The president and his advisers have argued that now is the time to try to force China to change trading practices that they say have hurt US companies and resulted in the loss of US jobs. The administration argues that the status quo was not without costs to the US economy. An investigation by the administration into Chinese intellectual property theft found that China's policies had resulted in harm to the US economy of at least US$50b per year.
Many trade experts and business leaders support confronting Beijing, and some have said the heavy cost of the trade war will be worth it if the United States can persuade China to open up its economy. But most disagree with the administration's claim that the trade war is having no negative effect on US businesses.
"Certainly it is absolute folly to suggest that this is cost free for the US," said Rufus Yerxa, the president of the National Foreign Trade Council, which represents major US exporters.
Numerous studies have shown that US consumers are bearing much of the cost of the tariffs. Studies from the Tax Foundation in Washington and the Penn Wharton Budget Model at the University of Pennsylvania have shown that the tariffs amount to a significant tax increase on Americans, by raising the prices of goods. The damage is concentrated, as a percentage of income, among the lowest earners, who spend a larger share of their pay on imports than the upper middle class and the rich.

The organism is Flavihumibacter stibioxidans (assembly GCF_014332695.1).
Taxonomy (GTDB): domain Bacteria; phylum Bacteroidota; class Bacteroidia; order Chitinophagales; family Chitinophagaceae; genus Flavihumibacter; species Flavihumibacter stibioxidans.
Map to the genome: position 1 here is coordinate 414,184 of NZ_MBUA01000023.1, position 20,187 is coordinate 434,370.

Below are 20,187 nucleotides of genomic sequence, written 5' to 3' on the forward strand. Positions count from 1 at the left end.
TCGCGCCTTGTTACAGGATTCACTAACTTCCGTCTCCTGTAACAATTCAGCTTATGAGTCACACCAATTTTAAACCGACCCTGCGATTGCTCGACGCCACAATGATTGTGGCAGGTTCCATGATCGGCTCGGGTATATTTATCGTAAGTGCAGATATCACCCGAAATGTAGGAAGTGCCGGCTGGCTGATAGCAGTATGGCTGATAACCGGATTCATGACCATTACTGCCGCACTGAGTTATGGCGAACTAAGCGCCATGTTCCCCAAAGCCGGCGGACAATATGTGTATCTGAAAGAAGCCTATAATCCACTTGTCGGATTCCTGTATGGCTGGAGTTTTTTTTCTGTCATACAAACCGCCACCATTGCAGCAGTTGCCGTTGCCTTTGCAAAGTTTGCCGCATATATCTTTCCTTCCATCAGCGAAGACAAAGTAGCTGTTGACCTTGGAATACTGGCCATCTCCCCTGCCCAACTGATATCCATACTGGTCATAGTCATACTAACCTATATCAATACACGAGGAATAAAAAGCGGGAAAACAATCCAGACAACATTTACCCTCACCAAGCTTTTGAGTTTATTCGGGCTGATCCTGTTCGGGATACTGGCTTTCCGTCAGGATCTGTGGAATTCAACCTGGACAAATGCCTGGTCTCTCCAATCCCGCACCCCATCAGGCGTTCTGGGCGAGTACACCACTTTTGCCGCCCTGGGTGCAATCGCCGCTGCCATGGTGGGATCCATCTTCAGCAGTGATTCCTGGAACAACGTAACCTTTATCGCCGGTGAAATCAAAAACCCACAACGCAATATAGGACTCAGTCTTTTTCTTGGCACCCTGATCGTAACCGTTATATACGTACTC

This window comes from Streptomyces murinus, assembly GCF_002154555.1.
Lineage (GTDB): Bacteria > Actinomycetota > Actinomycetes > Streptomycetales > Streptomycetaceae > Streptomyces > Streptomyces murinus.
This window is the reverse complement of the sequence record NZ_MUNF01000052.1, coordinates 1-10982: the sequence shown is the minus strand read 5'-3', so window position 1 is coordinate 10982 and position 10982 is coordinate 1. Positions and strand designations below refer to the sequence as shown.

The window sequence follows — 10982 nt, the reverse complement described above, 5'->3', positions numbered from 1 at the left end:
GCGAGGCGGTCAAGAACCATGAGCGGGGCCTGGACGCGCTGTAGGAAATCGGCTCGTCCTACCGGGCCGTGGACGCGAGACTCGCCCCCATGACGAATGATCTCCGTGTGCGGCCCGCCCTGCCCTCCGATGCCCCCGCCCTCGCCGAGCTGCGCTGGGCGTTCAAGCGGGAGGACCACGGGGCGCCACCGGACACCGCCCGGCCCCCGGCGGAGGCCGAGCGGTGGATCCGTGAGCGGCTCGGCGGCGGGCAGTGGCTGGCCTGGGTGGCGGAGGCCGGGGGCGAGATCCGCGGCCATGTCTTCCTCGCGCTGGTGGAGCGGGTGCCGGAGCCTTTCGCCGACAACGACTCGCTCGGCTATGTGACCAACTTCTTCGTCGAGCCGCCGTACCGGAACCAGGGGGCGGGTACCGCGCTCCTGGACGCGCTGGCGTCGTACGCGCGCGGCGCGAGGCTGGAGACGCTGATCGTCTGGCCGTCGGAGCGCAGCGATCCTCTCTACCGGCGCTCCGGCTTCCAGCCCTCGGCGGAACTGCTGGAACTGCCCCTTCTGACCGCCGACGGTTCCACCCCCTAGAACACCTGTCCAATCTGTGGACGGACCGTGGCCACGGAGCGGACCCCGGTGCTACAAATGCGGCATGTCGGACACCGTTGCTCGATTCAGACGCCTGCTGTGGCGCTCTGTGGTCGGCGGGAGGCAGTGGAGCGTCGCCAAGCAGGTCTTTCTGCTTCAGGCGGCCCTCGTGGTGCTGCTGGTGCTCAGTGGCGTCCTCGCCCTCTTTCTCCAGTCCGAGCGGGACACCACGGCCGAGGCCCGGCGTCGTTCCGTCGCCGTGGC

The administration has gradually increased the amount of Chinese goods subject to tariffs over the past year, from an initial US$34b to a total of US$250b, and ramped up the tariff rate on those goods.
But the monthly pace of revenue collection from tariffs has not increased this year. That's because America is importing fewer Chinese goods than it did a year ago, which has cancelled out the higher tariffs on a larger share of Chinese goods.
That decline appears to be the product of an overall slowdown in trade — which has contributed to weakened exports for US manufacturers — and the shift in supply chains to other countries. Imported goods from Vietnam have risen more than 30 per cent this year from a year ago, Commerce Department data show.
Tariff revenue would likely surge if Trump followed through on his threat to impose tariffs on nearly all Chinese goods.
The administration has tried to put the levers of the government to work to shelter and support US businesses. On Monday, Trump signed an executive order requiring that 95 per cent of the steel and iron that goes into projects funded by federal contracts eventually be American made, up from 50 per cent.
The order is the latest in a series of proclamations that the president has made to encourage more purchases of US goods. An order in January encouraged companies to use US iron, steel, aluminium, cement and other products to the extent practical, but did not set any binding target.
John Ferriola, the chief executive of Nucor, a steel company in North Carolina, applauded the move. "We believe it's good for our country, and it's certainly good for the industry, I can't deny that," he said.
Written by: Ana Swanson and Jim Tankersley
© 2019 THE NEW YORK TIMES